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   GRIZZLY BEAR


   ALBERTA'S GRIZZLY BEAR
    Also referred to as Brown Bears

What do you if you find yourself this close to a bear? Do not show fear (easier said than done, I know) and do not turn and run. Slowly back and walk away. The best way to avoid a confrontation is to NOT surprise the animal.

The most famous of Alberta's wildlife is the unpredictable Grizzly Bear. A glimpse of this magnificent beast quickens the heart and raises the blood pressure. Watch for them in open meadows, along railway tracks, roadsides, lakeshores, and forest trails. The best way to spot a bear is to watch for a group of excited tourists standing and staring at something in the distance!!

They are immensely strong with massive shoulders and can roll a 200 pound log or rock as if it were a baseball. When chewing on prey, such as elk, bears can actually crush the larger bones in their teeth! Despite this, a large portion of their diet is roots, berries and grasses. They are very good at picking berries as their lips are not attached to their gums. Bears also eat insects, small animals and rarely, large game (they will eat the kill of other animals and have been known to dine on road-kill). Usually a bear will go after the young of big game rather than the elder animals. They love fish and during the summer when food is plentiful bears can pack on 1 kilogram of weight per day. They need this for their winter sleep.

Friendly and fun animals, bears make great furry pets.
 
Don't count on it!!

Grizzlies have brown or yellow tinted coats of fur with white tips which give a grizzled appearance, and thus the name. Some are as black as coal and others quite light colored. The face is concave, eyes are small, ears are small and rounded and you cannot miss the large hump at the shoulders.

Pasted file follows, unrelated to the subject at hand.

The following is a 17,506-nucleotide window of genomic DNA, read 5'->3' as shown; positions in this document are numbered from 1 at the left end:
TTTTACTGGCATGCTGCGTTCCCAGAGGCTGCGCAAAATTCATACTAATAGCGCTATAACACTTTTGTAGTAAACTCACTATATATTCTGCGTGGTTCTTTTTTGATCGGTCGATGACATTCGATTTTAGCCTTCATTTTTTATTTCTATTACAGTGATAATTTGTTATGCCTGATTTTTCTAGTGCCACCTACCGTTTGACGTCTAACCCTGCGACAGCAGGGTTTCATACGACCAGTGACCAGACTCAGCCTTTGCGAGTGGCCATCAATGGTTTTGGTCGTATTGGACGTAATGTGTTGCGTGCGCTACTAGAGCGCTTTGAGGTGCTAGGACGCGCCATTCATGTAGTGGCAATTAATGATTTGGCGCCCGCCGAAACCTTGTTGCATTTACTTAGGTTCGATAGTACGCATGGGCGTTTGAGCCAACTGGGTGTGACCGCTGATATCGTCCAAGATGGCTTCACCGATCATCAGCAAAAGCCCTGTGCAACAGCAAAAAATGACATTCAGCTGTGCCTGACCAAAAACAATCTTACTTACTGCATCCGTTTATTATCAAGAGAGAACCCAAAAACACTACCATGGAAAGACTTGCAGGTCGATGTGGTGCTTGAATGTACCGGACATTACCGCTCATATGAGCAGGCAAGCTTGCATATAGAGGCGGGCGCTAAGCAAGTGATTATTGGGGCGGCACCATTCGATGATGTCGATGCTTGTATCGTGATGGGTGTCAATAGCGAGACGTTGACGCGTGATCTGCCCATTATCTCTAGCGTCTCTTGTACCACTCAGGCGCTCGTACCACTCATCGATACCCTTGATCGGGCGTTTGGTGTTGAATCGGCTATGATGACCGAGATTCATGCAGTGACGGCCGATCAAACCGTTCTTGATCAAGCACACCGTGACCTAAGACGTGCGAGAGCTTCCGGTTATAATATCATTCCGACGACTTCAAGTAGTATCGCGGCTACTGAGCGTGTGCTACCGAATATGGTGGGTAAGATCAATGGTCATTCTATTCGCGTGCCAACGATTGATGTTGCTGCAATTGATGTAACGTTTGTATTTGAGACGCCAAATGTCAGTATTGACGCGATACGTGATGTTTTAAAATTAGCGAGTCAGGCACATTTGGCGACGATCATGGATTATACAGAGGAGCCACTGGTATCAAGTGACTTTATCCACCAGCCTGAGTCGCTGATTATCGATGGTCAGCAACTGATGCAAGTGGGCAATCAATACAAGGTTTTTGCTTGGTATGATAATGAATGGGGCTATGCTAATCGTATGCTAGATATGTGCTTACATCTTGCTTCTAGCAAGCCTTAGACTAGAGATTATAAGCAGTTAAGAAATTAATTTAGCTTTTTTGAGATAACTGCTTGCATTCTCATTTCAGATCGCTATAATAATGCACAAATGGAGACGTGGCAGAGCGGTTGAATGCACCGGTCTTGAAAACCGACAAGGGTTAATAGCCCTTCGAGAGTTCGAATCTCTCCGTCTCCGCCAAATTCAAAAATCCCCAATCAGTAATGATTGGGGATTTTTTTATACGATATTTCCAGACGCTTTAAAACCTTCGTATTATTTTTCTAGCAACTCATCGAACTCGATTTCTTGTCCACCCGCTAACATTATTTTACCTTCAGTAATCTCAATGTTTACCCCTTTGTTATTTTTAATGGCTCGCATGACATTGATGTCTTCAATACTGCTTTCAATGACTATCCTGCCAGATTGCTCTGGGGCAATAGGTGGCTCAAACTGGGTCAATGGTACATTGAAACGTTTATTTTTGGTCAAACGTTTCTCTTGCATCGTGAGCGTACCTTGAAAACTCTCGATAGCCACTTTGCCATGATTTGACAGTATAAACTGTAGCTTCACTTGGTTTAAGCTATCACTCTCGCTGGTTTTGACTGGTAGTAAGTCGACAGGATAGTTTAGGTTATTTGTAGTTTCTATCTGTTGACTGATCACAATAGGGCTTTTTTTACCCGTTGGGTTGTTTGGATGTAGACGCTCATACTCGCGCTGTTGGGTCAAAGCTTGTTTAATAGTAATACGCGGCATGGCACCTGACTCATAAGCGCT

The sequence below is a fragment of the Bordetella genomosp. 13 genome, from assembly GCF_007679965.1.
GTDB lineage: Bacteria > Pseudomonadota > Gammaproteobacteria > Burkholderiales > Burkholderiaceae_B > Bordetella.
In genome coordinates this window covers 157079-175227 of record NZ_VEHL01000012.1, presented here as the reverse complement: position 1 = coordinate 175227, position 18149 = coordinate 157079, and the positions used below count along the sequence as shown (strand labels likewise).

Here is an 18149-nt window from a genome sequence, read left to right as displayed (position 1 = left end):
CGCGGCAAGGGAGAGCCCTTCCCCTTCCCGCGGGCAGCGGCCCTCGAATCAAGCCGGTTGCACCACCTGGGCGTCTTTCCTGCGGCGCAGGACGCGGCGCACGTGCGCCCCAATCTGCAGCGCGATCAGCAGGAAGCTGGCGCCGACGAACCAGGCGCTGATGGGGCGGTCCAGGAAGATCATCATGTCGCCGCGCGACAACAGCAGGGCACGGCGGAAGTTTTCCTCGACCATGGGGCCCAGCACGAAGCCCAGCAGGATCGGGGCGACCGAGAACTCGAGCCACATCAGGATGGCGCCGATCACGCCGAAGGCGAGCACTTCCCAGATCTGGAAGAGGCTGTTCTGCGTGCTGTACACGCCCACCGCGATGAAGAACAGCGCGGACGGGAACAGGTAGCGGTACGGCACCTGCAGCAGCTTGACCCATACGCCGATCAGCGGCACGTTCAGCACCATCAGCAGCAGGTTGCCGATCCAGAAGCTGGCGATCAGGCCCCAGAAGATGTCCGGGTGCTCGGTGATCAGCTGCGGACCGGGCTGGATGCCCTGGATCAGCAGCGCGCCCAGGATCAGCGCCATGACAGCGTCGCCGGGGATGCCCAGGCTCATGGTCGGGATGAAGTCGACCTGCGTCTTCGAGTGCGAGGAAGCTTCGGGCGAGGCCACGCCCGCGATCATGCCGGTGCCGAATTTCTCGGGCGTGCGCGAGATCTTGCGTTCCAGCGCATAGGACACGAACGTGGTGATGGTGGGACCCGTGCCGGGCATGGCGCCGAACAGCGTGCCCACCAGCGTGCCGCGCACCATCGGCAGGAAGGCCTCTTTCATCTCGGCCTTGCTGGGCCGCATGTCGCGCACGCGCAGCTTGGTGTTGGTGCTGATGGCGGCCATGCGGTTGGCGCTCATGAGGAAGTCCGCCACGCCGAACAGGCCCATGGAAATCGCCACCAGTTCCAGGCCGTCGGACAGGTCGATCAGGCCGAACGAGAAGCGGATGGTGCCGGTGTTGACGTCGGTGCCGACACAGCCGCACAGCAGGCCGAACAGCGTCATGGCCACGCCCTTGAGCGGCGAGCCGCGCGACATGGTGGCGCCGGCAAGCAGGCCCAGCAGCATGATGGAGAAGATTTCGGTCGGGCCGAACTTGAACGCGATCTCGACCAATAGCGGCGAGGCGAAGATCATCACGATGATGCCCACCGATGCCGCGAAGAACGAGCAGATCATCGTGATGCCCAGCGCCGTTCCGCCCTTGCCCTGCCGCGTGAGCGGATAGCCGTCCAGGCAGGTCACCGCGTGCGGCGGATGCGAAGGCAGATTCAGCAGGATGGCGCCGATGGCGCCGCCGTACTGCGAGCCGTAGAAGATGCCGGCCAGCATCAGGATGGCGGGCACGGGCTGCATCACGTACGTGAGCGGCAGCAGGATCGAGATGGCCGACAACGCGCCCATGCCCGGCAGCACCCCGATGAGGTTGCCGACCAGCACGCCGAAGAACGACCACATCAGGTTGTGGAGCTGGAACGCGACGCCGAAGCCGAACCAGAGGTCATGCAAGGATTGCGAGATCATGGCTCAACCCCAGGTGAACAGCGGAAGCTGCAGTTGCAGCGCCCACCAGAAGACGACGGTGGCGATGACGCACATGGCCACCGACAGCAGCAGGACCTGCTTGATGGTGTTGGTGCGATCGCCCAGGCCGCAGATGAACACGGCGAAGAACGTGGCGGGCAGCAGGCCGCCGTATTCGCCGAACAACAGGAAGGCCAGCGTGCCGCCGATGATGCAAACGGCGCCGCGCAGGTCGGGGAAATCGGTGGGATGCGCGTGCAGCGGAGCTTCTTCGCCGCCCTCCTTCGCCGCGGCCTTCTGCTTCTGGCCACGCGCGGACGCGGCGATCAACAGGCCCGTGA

While the brown bear's range has shrunk and it has faced local extinctions, it still has a total population of approximately 200,000 in North America. However, the Californian, North African (Atlas bear), and Mexican subspecies were hunted to extinction in the nineteenth and twentieth centuries and the Marsican brown bear in central Italy is believed to have a population of just 30 to 40 bears.



Grizzly Bear
Ursidae

Can you out run an Grizzly? Answers below

Bears have large and flat paws with long deadly claws averaging 2 inches in length. Grizzly bears stand 6 to 9 feet tall and mature bears can weigh 1,100 pounds.

It is estimated there are only 500-700 Grizzly Bears left in the wilds of Alberta. Grizzlies have evolved only over the last 2 million years making them a relative newcomer!

Grizzly Bear

Despite their massive size
you cannot outrun a
bear!

Good bets for viewing a Black bear include, the Bow Valley expressway, Icefields Parkway, Maligne Lake Road, and avalanche paths along the Yellowhead Highway (located between Jasper and Edmonton)

Grizzly

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